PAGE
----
One of the problems with flooding is that it takes many forms. Coastal flooding you can understand – if you live on a low-lying coast and it’s stormy, there’s a chance that the sea may reach your property. Similarly, if you live on the banks of a river, you can see how a river might break its banks and flood neighbouring land.
Pluvial flooding seems to be the most difficult type to get to grips with. Pluvial means ‘due to the action of rain’; so pluvial flooding results when rain falls so heavily that the local drains can’t dispose of the water fast enough.
The Flood Risk session at the ARCC Assembly looked at all sorts of flooding, but one project had a particularly interesting view on pluvial flooding. The Blue-Green Cities project looks at how we might be able to recreate the natural water cycle in our cities. In natural systems, the rain falls and is either absorbed directly into the ground or transported away down streams and rivers. Some of it sinks through the soil to become ground water, and some of it evaporates into the air to fall again elsewhere as rain. The rest eventually reaches the sea, where it evaporates and later falls as rain – starting the whole cycle over again.
In our urban areas, the rain can’t sink into the ground as it’s mainly covered with concrete and buildings, so water is channelled into pipes in the hope that it will flow away.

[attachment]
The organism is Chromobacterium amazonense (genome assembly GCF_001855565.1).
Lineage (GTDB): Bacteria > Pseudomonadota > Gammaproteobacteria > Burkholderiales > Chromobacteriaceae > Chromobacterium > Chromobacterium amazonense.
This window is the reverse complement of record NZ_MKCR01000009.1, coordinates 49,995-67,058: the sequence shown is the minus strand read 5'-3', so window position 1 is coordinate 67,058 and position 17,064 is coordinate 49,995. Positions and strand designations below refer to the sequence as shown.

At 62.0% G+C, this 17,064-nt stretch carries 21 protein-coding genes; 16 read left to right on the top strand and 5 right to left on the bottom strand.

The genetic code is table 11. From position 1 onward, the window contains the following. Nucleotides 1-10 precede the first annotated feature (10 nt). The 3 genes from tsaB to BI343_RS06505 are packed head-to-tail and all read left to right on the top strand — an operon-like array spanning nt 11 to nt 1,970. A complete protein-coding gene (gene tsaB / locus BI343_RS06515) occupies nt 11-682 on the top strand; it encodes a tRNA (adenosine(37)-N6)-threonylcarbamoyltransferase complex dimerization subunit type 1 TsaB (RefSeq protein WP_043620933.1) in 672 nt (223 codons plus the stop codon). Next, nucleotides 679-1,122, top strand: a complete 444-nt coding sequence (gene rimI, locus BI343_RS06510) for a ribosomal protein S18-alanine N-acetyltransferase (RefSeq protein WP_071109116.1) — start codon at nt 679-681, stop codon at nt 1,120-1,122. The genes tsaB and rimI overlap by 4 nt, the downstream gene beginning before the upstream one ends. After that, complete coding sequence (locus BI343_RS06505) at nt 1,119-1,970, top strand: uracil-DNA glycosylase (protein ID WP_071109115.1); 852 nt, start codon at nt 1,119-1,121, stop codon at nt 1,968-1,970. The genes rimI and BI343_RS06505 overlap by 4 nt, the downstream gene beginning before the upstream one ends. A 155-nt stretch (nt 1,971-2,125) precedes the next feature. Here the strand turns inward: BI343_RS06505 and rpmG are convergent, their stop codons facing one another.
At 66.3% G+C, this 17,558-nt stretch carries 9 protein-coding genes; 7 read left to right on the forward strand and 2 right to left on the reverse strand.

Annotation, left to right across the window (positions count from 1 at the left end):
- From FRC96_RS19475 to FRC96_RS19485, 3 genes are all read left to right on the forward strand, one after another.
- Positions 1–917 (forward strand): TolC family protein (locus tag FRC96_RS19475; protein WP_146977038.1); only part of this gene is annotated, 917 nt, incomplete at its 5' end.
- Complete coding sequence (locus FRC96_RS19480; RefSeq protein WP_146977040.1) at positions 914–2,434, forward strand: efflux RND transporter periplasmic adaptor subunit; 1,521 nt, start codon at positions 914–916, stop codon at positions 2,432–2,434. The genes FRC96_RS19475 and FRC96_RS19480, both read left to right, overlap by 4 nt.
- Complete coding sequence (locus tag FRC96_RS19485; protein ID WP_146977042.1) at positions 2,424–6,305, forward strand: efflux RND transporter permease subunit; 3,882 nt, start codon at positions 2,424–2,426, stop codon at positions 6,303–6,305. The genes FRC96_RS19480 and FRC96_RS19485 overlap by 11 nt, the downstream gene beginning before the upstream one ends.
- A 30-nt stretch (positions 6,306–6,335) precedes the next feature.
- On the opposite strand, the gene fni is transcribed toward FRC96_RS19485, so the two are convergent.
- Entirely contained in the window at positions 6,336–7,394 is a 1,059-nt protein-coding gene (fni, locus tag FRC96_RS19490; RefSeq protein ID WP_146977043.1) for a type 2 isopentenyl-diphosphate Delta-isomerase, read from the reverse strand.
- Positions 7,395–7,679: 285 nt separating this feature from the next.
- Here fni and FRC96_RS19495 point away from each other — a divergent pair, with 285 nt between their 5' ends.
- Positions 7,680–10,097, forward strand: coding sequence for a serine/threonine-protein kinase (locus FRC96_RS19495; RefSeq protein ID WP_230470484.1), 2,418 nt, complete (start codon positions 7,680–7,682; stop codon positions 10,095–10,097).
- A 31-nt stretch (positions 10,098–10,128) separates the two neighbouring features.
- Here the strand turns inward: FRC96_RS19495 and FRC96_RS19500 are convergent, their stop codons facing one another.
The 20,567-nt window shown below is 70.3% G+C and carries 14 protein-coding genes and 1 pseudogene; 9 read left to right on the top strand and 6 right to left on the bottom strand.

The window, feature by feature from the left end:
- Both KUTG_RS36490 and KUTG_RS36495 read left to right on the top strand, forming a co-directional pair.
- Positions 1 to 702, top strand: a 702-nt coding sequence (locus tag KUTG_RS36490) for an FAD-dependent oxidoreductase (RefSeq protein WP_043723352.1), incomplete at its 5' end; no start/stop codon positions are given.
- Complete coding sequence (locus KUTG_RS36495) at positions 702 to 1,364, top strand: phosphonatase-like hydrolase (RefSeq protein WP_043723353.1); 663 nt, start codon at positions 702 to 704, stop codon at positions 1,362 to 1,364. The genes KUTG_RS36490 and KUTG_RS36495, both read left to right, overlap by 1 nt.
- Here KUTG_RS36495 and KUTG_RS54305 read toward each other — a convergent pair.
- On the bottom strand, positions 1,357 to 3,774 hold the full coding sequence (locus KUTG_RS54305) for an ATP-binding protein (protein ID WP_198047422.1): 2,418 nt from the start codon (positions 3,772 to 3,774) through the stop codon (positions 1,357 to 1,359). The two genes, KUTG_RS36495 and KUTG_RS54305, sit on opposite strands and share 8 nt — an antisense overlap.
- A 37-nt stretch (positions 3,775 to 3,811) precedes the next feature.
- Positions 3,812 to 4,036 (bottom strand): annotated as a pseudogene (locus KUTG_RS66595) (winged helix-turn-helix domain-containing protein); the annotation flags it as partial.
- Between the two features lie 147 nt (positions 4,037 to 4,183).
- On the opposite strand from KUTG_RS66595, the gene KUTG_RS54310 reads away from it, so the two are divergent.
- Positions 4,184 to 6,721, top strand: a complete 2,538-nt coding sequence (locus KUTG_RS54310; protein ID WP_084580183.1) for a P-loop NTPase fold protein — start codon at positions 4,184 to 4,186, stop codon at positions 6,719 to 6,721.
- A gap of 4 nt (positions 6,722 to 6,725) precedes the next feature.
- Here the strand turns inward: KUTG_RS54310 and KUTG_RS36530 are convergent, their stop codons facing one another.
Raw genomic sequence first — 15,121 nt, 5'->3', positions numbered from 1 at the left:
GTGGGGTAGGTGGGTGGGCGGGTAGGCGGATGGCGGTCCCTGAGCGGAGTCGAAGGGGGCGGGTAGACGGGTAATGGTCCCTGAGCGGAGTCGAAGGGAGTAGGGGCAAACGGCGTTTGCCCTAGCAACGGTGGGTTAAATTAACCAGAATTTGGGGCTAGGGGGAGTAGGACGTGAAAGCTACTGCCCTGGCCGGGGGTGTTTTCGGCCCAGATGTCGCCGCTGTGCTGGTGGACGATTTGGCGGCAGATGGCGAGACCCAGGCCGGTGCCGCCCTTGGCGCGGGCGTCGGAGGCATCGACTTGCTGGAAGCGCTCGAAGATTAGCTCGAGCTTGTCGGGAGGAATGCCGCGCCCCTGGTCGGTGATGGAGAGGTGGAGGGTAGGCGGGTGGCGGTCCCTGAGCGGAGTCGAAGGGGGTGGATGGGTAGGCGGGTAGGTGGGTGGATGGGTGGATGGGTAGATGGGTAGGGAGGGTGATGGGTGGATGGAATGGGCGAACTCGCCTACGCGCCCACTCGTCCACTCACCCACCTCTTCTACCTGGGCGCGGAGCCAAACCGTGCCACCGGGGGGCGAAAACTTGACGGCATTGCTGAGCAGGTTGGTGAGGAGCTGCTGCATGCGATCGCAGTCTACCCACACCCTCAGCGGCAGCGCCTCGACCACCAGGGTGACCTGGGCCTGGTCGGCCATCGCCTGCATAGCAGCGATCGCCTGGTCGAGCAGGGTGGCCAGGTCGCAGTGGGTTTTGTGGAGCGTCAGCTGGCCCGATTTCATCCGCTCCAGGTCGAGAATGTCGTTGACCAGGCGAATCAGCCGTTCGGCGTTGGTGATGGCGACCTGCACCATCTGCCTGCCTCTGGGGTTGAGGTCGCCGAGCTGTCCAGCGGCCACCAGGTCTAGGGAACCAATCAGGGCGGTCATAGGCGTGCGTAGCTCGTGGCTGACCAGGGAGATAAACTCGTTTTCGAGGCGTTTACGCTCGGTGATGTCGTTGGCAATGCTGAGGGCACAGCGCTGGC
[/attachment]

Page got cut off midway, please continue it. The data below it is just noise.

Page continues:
The Blue-Green concept proposes a different approach – have more absorbent surfaces, recreate natural channels for water to flow through, and allow it time to evaporate back into a more natural water cycle. This idea exposes many challenges, not least of which are arguments that the land in our urban areas is simply too valuable to ‘waste’ on green stuff.
However, we seem to be experiencing more extreme rain storms and more intense floods. Repairing the damage costs huge sums of money, with many small businesses never recovering from a flood. And that’s not taking into account the stress and health impacts which society does not seem to consider.
In the long term, there must be a better way than just building bigger and bigger drains to pass the problem onto someone else. Maybe, just maybe, the Blue-Green approach is the way forward for our urban areas. Surely it’s worth a try.